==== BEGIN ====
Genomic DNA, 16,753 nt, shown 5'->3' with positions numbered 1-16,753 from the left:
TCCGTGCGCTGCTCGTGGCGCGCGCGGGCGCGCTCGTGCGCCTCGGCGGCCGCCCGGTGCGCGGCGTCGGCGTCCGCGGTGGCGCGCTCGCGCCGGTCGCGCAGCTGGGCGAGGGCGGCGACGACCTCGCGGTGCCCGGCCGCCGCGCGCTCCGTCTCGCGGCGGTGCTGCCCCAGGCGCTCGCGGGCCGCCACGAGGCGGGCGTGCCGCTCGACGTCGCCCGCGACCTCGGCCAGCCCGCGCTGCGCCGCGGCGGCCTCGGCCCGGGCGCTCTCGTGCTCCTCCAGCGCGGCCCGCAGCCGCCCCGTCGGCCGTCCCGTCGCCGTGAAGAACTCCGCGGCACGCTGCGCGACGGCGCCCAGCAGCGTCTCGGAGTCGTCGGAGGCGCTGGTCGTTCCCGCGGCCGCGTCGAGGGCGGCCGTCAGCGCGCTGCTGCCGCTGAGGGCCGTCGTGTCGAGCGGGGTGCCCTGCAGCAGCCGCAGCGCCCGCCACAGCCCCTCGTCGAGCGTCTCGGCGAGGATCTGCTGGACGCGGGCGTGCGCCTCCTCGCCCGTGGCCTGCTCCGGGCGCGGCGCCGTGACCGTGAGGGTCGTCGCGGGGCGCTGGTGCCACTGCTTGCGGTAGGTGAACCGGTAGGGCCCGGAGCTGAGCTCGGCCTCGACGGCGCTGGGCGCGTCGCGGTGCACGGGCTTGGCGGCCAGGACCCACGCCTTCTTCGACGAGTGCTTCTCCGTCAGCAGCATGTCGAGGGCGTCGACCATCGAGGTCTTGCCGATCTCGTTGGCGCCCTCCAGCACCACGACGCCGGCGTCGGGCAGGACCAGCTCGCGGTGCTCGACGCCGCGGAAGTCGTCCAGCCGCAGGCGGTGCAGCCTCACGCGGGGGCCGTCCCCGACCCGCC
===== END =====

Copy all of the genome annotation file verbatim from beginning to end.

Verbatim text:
Genomic DNA, 16,753 nt, shown 5'->3' with positions numbered 1-16,753 from the left:
TCCGTGCGCTGCTCGTGGCGCGCGCGGGCGCGCTCGTGCGCCTCGGCGGCCGCCCGGTGCGCGGCGTCGGCGTCCGCGGTGGCGCGCTCGCGCCGGTCGCGCAGCTGGGCGAGGGCGGCGACGACCTCGCGGTGCCCGGCCGCCGCGCGCTCCGTCTCGCGGCGGTGCTGCCCCAGGCGCTCGCGGGCCGCCACGAGGCGGGCGTGCCGCTCGACGTCGCCCGCGACCTCGGCCAGCCCGCGCTGCGCCGCGGCGGCCTCGGCCCGGGCGCTCTCGTGCTCCTCCAGCGCGGCCCGCAGCCGCCCCGTCGGCCGTCCCGTCGCCGTGAAGAACTCCGCGGCACGCTGCGCGACGGCGCCCAGCAGCGTCTCGGAGTCGTCGGAGGCGCTGGTCGTTCCCGCGGCCGCGTCGAGGGCGGCCGTCAGCGCGCTGCTGCCGCTGAGGGCCGTCGTGTCGAGCGGGGTGCCCTGCAGCAGCCGCAGCGCCCGCCACAGCCCCTCGTCGAGCGTCTCGGCGAGGATCTGCTGGACGCGGGCGTGCGCCTCCTCGCCCGTGGCCTGCTCCGGGCGCGGCGCCGTGACCGTGAGGGTCGTCGCGGGGCGCTGGTGCCACTGCTTGCGGTAGGTGAACCGGTAGGGCCCGGAGCTGAGCTCGGCCTCGACGGCGCTGGGCGCGTCGCGGTGCACGGGCTTGGCGGCCAGGACCCACGCCTTCTTCGACGAGTGCTTCTCCGTCAGCAGCATGTCGAGGGCGTCGACCATCGAGGTCTTGCCGATCTCGTTGGCGCCCTCCAGCACCACGACGCCGGCGTCGGGCAGGACCAGCTCGCGGTGCTCGACGCCGCGGAAGTCGTCCAGCCGCAGGCGGTGCAGCCTCACGCGGGGGCCGTCCCCGACCCGCC